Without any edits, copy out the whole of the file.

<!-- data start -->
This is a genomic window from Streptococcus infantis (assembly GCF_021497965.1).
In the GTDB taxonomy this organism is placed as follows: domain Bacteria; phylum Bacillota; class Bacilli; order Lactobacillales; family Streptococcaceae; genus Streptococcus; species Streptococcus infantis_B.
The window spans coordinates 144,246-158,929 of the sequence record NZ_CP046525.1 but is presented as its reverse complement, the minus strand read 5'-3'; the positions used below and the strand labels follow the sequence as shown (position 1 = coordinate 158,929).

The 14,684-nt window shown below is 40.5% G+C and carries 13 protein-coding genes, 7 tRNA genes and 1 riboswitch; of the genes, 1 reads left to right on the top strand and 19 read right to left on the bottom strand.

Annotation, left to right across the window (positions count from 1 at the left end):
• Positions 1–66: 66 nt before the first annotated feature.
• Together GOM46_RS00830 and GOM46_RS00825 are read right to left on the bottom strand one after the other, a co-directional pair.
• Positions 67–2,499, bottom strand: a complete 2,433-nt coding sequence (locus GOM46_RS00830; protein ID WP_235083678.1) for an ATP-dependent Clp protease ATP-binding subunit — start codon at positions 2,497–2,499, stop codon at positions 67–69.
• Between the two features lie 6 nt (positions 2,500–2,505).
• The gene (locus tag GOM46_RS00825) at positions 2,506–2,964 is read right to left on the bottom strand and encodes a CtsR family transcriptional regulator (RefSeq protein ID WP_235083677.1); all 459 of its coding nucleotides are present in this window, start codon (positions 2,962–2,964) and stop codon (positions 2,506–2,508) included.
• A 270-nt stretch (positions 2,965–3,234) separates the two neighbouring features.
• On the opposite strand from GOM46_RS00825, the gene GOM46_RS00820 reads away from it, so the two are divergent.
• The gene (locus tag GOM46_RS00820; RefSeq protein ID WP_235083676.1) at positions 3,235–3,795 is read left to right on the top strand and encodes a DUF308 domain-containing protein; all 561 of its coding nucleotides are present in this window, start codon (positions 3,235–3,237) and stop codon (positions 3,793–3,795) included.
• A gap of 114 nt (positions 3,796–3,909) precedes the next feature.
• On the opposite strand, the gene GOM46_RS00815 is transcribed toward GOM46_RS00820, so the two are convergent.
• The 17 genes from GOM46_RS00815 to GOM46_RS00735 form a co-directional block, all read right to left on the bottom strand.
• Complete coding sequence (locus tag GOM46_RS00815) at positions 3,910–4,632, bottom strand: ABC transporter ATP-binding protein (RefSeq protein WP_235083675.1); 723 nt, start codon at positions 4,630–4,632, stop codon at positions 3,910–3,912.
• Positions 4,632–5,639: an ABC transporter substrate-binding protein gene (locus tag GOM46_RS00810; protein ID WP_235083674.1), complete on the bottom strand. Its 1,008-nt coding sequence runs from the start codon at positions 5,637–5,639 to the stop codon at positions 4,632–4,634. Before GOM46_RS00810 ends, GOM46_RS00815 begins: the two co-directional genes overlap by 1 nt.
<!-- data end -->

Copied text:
This is a genomic window from Streptococcus infantis (assembly GCF_021497965.1).
In the GTDB taxonomy this organism is placed as follows: domain Bacteria; phylum Bacillota; class Bacilli; order Lactobacillales; family Streptococcaceae; genus Streptococcus; species Streptococcus infantis_B.
The window spans coordinates 144,246-158,929 of the sequence record NZ_CP046525.1 but is presented as its reverse complement, the minus strand read 5'-3'; the positions used below and the strand labels follow the sequence as shown (position 1 = coordinate 158,929).

The 14,684-nt window shown below is 40.5% G+C and carries 13 protein-coding genes, 7 tRNA genes and 1 riboswitch; of the genes, 1 reads left to right on the top strand and 19 read right to left on the bottom strand.

Annotation, left to right across the window (positions count from 1 at the left end):
• Positions 1–66: 66 nt before the first annotated feature.
• Together GOM46_RS00830 and GOM46_RS00825 are read right to left on the bottom strand one after the other, a co-directional pair.
• Positions 67–2,499, bottom strand: a complete 2,433-nt coding sequence (locus GOM46_RS00830; protein ID WP_235083678.1) for an ATP-dependent Clp protease ATP-binding subunit — start codon at positions 2,497–2,499, stop codon at positions 67–69.
• Between the two features lie 6 nt (positions 2,500–2,505).
• The gene (locus tag GOM46_RS00825) at positions 2,506–2,964 is read right to left on the bottom strand and encodes a CtsR family transcriptional regulator (RefSeq protein ID WP_235083677.1); all 459 of its coding nucleotides are present in this window, start codon (positions 2,962–2,964) and stop codon (positions 2,506–2,508) included.
• A 270-nt stretch (positions 2,965–3,234) separates the two neighbouring features.
• On the opposite strand from GOM46_RS00825, the gene GOM46_RS00820 reads away from it, so the two are divergent.
• The gene (locus tag GOM46_RS00820; RefSeq protein ID WP_235083676.1) at positions 3,235–3,795 is read left to right on the top strand and encodes a DUF308 domain-containing protein; all 561 of its coding nucleotides are present in this window, start codon (positions 3,235–3,237) and stop codon (positions 3,793–3,795) included.
• A gap of 114 nt (positions 3,796–3,909) precedes the next feature.
• On the opposite strand, the gene GOM46_RS00815 is transcribed toward GOM46_RS00820, so the two are convergent.
• The 17 genes from GOM46_RS00815 to GOM46_RS00735 form a co-directional block, all read right to left on the bottom strand.
• Complete coding sequence (locus tag GOM46_RS00815) at positions 3,910–4,632, bottom strand: ABC transporter ATP-binding protein (RefSeq protein WP_235083675.1); 723 nt, start codon at positions 4,630–4,632, stop codon at positions 3,910–3,912.
• Positions 4,632–5,639: an ABC transporter substrate-binding protein gene (locus tag GOM46_RS00810; protein ID WP_235083674.1), complete on the bottom strand. Its 1,008-nt coding sequence runs from the start codon at positions 5,637–5,639 to the stop codon at positions 4,632–4,634. Before GOM46_RS00810 ends, GOM46_RS00815 begins: the two co-directional genes overlap by 1 nt.